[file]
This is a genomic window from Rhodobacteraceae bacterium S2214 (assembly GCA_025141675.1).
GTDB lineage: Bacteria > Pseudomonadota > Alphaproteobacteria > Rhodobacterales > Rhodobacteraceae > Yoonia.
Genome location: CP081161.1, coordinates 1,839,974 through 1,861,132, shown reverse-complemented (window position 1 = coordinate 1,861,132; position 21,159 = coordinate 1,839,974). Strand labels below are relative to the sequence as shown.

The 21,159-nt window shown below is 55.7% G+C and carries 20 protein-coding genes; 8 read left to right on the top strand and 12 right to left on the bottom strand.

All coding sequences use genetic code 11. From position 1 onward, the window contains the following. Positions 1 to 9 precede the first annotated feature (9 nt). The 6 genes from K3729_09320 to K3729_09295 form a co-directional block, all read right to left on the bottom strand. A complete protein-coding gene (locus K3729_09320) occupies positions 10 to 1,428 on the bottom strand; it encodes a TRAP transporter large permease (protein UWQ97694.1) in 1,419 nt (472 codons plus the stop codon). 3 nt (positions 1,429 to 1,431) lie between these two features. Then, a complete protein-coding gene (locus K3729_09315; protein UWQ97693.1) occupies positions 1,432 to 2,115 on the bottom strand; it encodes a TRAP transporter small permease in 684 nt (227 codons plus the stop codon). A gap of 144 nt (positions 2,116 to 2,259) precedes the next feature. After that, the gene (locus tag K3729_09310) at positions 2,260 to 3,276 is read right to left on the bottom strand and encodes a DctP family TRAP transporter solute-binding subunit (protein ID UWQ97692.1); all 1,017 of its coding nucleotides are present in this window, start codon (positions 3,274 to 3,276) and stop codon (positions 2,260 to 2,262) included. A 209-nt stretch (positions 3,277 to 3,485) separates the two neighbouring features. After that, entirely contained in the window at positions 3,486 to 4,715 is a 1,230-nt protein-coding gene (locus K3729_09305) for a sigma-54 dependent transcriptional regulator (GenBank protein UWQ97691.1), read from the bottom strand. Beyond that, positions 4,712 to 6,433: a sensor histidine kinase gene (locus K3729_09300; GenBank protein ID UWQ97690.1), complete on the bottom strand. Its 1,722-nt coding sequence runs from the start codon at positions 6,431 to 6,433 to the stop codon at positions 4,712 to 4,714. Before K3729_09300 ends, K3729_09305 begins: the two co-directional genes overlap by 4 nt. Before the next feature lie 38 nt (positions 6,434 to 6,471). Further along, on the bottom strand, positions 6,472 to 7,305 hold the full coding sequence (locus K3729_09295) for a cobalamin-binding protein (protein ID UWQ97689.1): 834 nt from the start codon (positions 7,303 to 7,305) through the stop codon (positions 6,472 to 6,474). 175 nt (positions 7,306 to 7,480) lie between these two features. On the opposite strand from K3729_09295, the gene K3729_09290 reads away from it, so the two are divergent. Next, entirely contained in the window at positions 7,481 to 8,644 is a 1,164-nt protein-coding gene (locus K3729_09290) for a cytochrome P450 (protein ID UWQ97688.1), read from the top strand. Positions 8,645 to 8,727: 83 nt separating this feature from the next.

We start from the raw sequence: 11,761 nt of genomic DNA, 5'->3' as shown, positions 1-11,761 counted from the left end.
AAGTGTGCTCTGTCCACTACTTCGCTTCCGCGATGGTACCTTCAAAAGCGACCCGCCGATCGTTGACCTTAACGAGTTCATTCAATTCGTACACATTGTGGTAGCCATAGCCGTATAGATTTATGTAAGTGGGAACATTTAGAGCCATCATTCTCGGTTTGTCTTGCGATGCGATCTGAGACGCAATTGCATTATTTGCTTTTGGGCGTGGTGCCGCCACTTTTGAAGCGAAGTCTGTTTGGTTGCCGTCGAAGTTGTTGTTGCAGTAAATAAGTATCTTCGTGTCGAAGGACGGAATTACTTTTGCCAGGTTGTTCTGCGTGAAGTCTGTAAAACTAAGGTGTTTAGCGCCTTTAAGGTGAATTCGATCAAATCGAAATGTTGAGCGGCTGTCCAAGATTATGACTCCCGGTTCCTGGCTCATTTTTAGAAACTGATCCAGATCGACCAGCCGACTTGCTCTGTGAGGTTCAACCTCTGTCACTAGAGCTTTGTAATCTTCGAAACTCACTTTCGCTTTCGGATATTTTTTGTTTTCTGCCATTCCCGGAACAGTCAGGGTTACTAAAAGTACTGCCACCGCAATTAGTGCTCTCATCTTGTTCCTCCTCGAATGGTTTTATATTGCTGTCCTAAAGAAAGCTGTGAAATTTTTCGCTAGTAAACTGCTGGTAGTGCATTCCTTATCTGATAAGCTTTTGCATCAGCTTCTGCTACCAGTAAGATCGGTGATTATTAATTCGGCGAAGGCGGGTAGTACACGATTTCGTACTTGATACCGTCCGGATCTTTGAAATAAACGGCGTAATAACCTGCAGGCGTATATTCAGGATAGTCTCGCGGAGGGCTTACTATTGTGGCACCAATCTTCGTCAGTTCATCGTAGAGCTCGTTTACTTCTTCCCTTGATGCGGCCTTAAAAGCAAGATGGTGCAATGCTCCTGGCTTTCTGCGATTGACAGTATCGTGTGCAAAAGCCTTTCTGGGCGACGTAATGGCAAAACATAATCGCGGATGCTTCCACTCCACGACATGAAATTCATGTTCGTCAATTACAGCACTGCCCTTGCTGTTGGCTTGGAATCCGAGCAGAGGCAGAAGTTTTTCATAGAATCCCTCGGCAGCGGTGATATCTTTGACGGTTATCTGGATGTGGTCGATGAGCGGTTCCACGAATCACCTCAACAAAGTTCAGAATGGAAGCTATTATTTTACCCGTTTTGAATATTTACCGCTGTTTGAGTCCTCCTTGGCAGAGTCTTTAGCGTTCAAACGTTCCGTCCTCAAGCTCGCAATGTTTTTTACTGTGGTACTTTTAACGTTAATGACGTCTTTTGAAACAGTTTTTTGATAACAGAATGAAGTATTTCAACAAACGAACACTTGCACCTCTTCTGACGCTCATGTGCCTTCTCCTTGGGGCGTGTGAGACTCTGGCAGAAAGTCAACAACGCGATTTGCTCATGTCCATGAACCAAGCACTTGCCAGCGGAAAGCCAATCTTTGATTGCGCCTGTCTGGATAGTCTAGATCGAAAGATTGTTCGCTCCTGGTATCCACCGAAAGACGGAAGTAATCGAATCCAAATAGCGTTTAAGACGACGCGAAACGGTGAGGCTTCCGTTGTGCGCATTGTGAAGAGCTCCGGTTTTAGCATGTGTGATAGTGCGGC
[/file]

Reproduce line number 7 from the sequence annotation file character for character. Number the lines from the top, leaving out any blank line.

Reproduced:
AAGTGTGCTCTGTCCACTACTTCGCTTCCGCGATGGTACCTTCAAAAGCGACCCGCCGATCGTTGACCTTAACGAGTTCATTCAATTCGTACACATTGTGGTAGCCATAGCCGTATAGATTTATGTAAGTGGGAACATTTAGAGCCATCATTCTCGGTTTGTCTTGCGATGCGATCTGAGACGCAATTGCATTATTTGCTTTTGGGCGTGGTGCCGCCACTTTTGAAGCGAAGTCTGTTTGGTTGCCGTCGAAGTTGTTGTTGCAGTAAATAAGTATCTTCGTGTCGAAGGACGGAATTACTTTTGCCAGGTTGTTCTGCGTGAAGTCTGTAAAACTAAGGTGTTTAGCGCCTTTAAGGTGAATTCGATCAAATCGAAATGTTGAGCGGCTGTCCAAGATTATGACTCCCGGTTCCTGGCTCATTTTTAGAAACTGATCCAGATCGACCAGCCGACTTGCTCTGTGAGGTTCAACCTCTGTCACTAGAGCTTTGTAATCTTCGAAACTCACTTTCGCTTTCGGATATTTTTTGTTTTCTGCCATTCCCGGAACAGTCAGGGTTACTAAAAGTACTGCCACCGCAATTAGTGCTCTCATCTTGTTCCTCCTCGAATGGTTTTATATTGCTGTCCTAAAGAAAGCTGTGAAATTTTTCGCTAGTAAACTGCTGGTAGTGCATTCCTTATCTGATAAGCTTTTGCATCAGCTTCTGCTACCAGTAAGATCGGTGATTATTAATTCGGCGAAGGCGGGTAGTACACGATTTCGTACTTGATACCGTCCGGATCTTTGAAATAAACGGCGTAATAACCTGCAGGCGTATATTCAGGATAGTCTCGCGGAGGGCTTACTATTGTGGCACCAATCTTCGTCAGTTCATCGTAGAGCTCGTTTACTTCTTCCCTTGATGCGGCCTTAAAAGCAAGATGGTGCAATGCTCCTGGCTTTCTGCGATTGACAGTATCGTGTGCAAAAGCCTTTCTGGGCGACGTAATGGCAAAACATAATCGCGGATGCTTCCACTCCACGACATGAAATTCATGTTCGTCAATTACAGCACTGCCCTTGCTGTTGGCTTGGAATCCGAGCAGAGGCAGAAGTTTTTCATAGAATCCCTCGGCAGCGGTGATATCTTTGACGGTTATCTGGATGTGGTCGATGAGCGGTTCCACGAATCACCTCAACAAAGTTCAGAATGGAAGCTATTATTTTACCCGTTTTGAATATTTACCGCTGTTTGAGTCCTCCTTGGCAGAGTCTTTAGCGTTCAAACGTTCCGTCCTCAAGCTCGCAATGTTTTTTACTGTGGTACTTTTAACGTTAATGACGTCTTTTGAAACAGTTTTTTGATAACAGAATGAAGTATTTCAACAAACGAACACTTGCACCTCTTCTGACGCTCATGTGCCTTCTCCTTGGGGCGTGTGAGACTCTGGCAGAAAGTCAACAACGCGATTTGCTCATGTCCATGAACCAAGCACTTGCCAGCGGAAAGCCAATCTTTGATTGCGCCTGTCTGGATAGTCTAGATCGAAAGATTGTTCGCTCCTGGTATCCACCGAAAGACGGAAGTAATCGAATCCAAATAGCGTTTAAGACGACGCGAAACGGTGAGGCTTCCGTTGTGCGCATTGTGAAGAGCTCCGGTTTTAGCATGTGTGATAGTGCGGC